Genesis G80 RWD 3.3T Sport
I’m used to getting questions about the test cars I drive, but few get as many comments as the Genesis G80 3.3T Sport I just drove.
Dressed in Caspian black, a deeply layered sparkling metallic black, the G80 oozes luxury and authority on the road. Old and young folks alike asked what it was, guessing everything from a new unmarked police car to a Bentley. What it is, is fantastic, and Bentley-like, but without the horrible price tag.
If you’re not a car geek you may be unfamiliar with Genesis, as were several of the questioners. It’s Hyundai’s new luxury brand. Think Toyota’s Lexus or Honda’s Acura.
Like those makes, it has invaded the luxury sedan market with a generously equipped model at a price that seriously undercuts the existing luxury brands. Its looks are a mix of BMW and Audi, and the badge on its nose and tail resembles the spread wings of a Bentley. Hyundai did its homework!
I consider this the best looking luxury sedan today, with the exception of Audi’s sleek A7 fastback.
A little more history. For 2018 the G80 line adds a Sport model with a new engine, a twin-turbo 3.3-liter V6 that cranks an amazing 365 horsepower with a torque rating of 376 lb.-ft. Some offer more, some less, but even weighing in at a solid 4,519 lbs., this new G80 will move.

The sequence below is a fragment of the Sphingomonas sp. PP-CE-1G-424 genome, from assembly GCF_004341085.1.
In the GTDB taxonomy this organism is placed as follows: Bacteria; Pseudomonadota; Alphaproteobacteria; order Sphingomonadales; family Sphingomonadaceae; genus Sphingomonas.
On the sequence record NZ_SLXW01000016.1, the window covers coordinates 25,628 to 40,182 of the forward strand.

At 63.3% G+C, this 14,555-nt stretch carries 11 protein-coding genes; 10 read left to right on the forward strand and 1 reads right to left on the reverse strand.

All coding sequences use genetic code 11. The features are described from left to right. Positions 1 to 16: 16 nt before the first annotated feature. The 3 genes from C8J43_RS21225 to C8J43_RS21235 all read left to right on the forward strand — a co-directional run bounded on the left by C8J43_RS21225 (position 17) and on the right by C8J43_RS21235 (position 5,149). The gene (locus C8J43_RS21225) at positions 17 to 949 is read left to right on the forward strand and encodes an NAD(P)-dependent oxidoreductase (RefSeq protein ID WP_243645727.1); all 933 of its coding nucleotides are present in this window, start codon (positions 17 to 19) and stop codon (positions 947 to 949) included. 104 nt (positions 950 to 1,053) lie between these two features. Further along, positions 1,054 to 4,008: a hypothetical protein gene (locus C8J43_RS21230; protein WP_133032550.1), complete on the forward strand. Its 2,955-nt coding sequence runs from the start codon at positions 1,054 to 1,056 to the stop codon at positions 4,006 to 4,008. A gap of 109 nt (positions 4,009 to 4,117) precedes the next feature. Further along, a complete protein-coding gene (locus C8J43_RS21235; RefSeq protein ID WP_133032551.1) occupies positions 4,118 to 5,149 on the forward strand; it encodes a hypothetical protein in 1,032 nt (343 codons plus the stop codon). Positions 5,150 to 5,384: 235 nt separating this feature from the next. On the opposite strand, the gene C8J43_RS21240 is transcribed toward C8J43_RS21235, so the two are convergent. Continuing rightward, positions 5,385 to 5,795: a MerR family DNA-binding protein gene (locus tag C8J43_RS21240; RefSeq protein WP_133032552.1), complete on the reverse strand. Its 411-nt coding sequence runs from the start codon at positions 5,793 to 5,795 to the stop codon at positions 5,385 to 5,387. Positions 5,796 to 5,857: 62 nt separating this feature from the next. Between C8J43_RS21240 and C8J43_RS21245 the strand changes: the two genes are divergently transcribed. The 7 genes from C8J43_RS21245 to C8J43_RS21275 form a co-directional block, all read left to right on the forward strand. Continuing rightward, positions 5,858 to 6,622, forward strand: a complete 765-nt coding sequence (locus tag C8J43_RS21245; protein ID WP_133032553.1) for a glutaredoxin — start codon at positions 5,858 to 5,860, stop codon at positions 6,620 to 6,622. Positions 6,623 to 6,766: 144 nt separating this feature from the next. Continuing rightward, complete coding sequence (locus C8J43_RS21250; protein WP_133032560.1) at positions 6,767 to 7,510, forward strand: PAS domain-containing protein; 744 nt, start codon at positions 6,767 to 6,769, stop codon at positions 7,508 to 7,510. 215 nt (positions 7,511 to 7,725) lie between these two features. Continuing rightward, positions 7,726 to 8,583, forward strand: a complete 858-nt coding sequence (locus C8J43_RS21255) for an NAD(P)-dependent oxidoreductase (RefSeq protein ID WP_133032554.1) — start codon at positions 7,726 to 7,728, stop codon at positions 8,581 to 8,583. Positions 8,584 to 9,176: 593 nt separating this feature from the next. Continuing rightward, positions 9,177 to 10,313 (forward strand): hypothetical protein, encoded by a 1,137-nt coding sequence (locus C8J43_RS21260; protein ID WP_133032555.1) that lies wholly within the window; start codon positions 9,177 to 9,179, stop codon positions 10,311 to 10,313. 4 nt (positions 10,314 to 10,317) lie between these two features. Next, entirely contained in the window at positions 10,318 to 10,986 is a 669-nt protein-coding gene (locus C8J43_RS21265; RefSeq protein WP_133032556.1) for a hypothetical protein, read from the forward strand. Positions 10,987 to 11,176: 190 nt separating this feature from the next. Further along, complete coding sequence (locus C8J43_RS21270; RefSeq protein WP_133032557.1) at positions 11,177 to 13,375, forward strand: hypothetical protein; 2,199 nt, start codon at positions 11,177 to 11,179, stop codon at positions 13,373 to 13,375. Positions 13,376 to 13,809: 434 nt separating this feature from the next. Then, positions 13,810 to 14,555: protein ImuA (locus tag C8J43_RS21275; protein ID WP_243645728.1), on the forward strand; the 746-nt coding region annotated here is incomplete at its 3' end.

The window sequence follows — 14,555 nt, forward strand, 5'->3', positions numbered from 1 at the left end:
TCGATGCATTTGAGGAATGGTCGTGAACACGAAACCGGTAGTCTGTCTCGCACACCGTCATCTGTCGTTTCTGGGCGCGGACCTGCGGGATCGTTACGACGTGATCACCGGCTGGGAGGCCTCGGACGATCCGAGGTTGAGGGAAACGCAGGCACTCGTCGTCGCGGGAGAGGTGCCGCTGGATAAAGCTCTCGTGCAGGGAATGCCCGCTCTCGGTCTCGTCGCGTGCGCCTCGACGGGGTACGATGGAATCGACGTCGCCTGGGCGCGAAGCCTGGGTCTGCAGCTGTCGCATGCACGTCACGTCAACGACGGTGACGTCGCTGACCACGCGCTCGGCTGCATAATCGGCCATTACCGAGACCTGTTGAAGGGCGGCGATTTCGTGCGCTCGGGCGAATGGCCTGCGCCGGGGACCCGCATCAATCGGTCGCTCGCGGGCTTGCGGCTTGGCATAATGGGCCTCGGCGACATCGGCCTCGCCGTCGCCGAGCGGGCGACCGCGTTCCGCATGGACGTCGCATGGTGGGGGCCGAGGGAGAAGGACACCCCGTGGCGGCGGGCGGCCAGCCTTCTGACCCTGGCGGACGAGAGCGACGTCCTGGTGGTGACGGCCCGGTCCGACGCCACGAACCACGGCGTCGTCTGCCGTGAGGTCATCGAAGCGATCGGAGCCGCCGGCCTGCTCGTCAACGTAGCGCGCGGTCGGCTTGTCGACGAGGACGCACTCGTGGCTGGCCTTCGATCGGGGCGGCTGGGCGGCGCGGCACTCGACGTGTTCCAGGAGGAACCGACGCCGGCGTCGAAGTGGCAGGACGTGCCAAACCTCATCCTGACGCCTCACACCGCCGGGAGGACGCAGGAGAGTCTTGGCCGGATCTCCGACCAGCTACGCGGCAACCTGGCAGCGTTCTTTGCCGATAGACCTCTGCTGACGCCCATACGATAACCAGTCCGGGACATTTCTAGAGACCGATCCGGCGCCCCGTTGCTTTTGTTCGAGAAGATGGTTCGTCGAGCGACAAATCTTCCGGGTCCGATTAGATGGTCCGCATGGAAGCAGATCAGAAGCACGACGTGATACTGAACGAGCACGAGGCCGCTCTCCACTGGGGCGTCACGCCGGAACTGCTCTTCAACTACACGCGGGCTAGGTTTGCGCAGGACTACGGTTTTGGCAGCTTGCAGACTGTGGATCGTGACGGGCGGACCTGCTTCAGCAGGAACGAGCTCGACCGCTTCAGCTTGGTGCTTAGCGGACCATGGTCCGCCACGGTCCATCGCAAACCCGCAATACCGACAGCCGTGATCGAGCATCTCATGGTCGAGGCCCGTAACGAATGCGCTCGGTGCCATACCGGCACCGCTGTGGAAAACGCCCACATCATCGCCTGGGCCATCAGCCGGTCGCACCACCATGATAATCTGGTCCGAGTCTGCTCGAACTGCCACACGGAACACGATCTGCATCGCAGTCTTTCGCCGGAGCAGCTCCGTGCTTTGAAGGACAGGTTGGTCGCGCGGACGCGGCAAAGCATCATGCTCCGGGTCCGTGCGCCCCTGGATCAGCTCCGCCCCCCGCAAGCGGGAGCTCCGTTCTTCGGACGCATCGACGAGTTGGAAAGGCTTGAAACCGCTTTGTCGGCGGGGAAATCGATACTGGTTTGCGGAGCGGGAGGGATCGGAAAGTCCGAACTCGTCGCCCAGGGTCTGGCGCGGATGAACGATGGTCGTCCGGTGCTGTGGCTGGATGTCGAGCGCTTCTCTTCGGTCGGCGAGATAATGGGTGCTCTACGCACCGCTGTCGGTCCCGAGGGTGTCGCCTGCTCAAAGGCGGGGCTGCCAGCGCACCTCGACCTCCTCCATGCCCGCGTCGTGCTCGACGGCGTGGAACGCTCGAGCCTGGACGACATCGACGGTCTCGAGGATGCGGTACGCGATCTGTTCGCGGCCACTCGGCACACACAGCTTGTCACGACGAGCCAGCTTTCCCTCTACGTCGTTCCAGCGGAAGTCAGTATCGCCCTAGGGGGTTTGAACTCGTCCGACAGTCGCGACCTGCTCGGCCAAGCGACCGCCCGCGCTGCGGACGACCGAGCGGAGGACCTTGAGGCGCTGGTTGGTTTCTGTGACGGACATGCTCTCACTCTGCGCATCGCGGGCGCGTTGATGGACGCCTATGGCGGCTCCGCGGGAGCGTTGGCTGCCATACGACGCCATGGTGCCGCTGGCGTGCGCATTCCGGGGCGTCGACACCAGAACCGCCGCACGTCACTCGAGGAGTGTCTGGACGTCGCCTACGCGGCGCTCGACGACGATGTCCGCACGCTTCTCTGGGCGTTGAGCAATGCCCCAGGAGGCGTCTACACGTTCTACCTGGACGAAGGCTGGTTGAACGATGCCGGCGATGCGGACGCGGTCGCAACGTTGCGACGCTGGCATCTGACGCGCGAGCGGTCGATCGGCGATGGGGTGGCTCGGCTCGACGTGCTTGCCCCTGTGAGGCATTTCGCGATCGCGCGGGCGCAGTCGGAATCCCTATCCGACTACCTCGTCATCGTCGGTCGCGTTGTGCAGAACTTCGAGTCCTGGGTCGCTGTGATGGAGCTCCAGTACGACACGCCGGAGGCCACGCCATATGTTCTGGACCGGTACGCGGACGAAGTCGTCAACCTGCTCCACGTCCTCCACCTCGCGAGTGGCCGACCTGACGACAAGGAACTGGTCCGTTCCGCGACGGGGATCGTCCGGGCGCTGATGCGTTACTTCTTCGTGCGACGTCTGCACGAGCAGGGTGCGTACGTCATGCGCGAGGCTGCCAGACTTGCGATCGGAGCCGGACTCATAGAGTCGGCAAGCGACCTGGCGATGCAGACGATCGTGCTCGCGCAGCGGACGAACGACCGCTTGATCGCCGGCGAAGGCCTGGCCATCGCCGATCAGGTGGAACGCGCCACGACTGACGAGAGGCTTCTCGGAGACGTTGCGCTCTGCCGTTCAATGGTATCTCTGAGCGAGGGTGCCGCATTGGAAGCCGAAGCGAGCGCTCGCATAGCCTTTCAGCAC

Other engines available in the G80 include a 3.8-liter V6 with 311 horsepower and a powerful 5.0-liter V8 that kicks horsepower up to 420, with slightly more torque than the twin-turbo V6.
Hyundai perfectly matches its 8-speed automatic, a Shiftronic model, to the 3.3 turbo though. So the power delivery is smooth with no turbo lag. And while the car feels solid and heavy as you’d expect in a rear-drive luxury sedan, you never feel the car lacks for oomph off the line.
Wisely the Genesis engineers go with three drive mode selections, Eco (yawn), Normal (fine 95% of the time) and Sport (when you feel like having a little fun, or blasting to highway speeds). Some makers pretend we’ll be racing their luxury sedans and offer even sportier modes. No need!
In Sport the steering firms up and the engine revs higher as it holds the lower gears longer to provide starting-line power. It’s fun, but unnecessary mostly. Plus the heavier wheel feel could prove tiring to older buyers.
But I suspect mostly smart-shopping younger, monied buyers will be lining up for the G80.
Ride is supple and luxurious, with enough road feel to communicate that the sedan is not riding on air, but likewise our rough southeast Wisconsin roads also won’t do you any bodily harm. The Sport upgrades to a sport suspension, which aids the car’s handling without compromising its ride. The car’s lengthy 118.5-inch wheelbase is a big ride assist too.